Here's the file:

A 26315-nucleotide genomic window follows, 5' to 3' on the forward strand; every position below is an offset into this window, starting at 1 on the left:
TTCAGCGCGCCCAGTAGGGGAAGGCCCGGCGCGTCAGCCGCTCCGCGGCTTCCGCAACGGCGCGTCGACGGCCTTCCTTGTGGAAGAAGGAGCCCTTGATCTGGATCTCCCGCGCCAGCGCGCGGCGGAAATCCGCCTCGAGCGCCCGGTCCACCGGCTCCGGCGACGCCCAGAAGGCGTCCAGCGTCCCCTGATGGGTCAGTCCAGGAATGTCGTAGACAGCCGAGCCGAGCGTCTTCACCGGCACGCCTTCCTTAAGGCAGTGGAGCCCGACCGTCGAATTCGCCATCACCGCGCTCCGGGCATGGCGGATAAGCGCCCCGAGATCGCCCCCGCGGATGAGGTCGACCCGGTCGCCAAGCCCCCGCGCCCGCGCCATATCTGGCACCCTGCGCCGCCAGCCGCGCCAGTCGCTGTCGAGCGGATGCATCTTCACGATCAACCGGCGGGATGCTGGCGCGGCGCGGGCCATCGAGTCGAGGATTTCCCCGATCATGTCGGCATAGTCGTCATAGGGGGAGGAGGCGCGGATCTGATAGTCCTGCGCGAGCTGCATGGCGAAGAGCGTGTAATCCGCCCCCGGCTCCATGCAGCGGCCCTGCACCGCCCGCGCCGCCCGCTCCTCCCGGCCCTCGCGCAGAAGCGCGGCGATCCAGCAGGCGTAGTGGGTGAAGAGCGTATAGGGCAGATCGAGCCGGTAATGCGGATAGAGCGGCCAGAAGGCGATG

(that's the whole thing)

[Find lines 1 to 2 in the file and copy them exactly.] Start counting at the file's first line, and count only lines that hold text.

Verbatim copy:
A 26315-nucleotide genomic window follows, 5' to 3' on the forward strand; every position below is an offset into this window, starting at 1 on the left:
TTCAGCGCGCCCAGTAGGGGAAGGCCCGGCGCGTCAGCCGCTCCGCGGCTTCCGCAACGGCGCGTCGACGGCCTTCCTTGTGGAAGAAGGAGCCCTTGATCTGGATCTCCCGCGCCAGCGCGCGGCGGAAATCCGCCTCGAGCGCCCGGTCCACCGGCTCCGGCGACGCCCAGAAGGCGTCCAGCGTCCCCTGATGGGTCAGTCCAGGAATGTCGTAGACAGCCGAGCCGAGCGTCTTCACCGGCACGCCTTCCTTAAGGCAGTGGAGCCCGACCGTCGAATTCGCCATCACCGCGCTCCGGGCATGGCGGATAAGCGCCCCGAGATCGCCCCCGCGGATGAGGTCGACCCGGTCGCCAAGCCCCCGCGCCCGCGCCATATCTGGCACCCTGCGCCGCCAGCCGCGCCAGTCGCTGTCGAGCGGATGCATCTTCACGATCAACCGGCGGGATGCTGGCGCGGCGCGGGCCATCGAGTCGAGGATTTCCCCGATCATGTCGGCATAGTCGTCATAGGGGGAGGAGGCGCGGATCTGATAGTCCTGCGCGAGCTGCATGGCGAAGAGCGTGTAATCCGCCCCCGGCTCCATGCAGCGGCCCTGCACCGCCCGCGCCGCCCGCTCCTCCCGGCCCTCGCGCAGAAGCGCGGCGATCCAGCAGGCGTAGTGGGTGAAGAGCGTATAGGGCAGATCGAGCCGGTAATGCGGATAGAGCGGCCAGAAGGCGATG